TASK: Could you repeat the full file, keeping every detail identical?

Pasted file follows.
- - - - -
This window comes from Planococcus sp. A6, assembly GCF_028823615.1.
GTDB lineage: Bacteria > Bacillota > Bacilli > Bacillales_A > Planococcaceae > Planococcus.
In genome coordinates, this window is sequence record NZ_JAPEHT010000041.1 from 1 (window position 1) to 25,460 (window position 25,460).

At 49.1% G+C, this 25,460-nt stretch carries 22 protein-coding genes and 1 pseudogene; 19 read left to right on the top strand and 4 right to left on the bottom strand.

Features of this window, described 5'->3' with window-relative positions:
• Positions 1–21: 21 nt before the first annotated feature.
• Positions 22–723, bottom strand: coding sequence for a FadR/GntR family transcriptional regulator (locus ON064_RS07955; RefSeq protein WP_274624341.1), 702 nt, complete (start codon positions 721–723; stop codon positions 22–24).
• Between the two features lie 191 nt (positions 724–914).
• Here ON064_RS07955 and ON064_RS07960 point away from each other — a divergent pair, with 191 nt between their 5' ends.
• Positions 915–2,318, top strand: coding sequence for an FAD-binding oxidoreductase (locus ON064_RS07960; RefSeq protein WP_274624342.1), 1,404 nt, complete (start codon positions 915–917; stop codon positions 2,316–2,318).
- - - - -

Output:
This window comes from Planococcus sp. A6, assembly GCF_028823615.1.
GTDB lineage: Bacteria > Bacillota > Bacilli > Bacillales_A > Planococcaceae > Planococcus.
In genome coordinates, this window is sequence record NZ_JAPEHT010000041.1 from 1 (window position 1) to 25,460 (window position 25,460).

At 49.1% G+C, this 25,460-nt stretch carries 22 protein-coding genes and 1 pseudogene; 19 read left to right on the top strand and 4 right to left on the bottom strand.

Features of this window, described 5'->3' with window-relative positions:
• Positions 1–21: 21 nt before the first annotated feature.
• Positions 22–723, bottom strand: coding sequence for a FadR/GntR family transcriptional regulator (locus ON064_RS07955; RefSeq protein WP_274624341.1), 702 nt, complete (start codon positions 721–723; stop codon positions 22–24).
• Between the two features lie 191 nt (positions 724–914).
• Here ON064_RS07955 and ON064_RS07960 point away from each other — a divergent pair, with 191 nt between their 5' ends.
• Positions 915–2,318, top strand: coding sequence for an FAD-binding oxidoreductase (locus ON064_RS07960; RefSeq protein WP_274624342.1), 1,404 nt, complete (start codon positions 915–917; stop codon positions 2,316–2,318).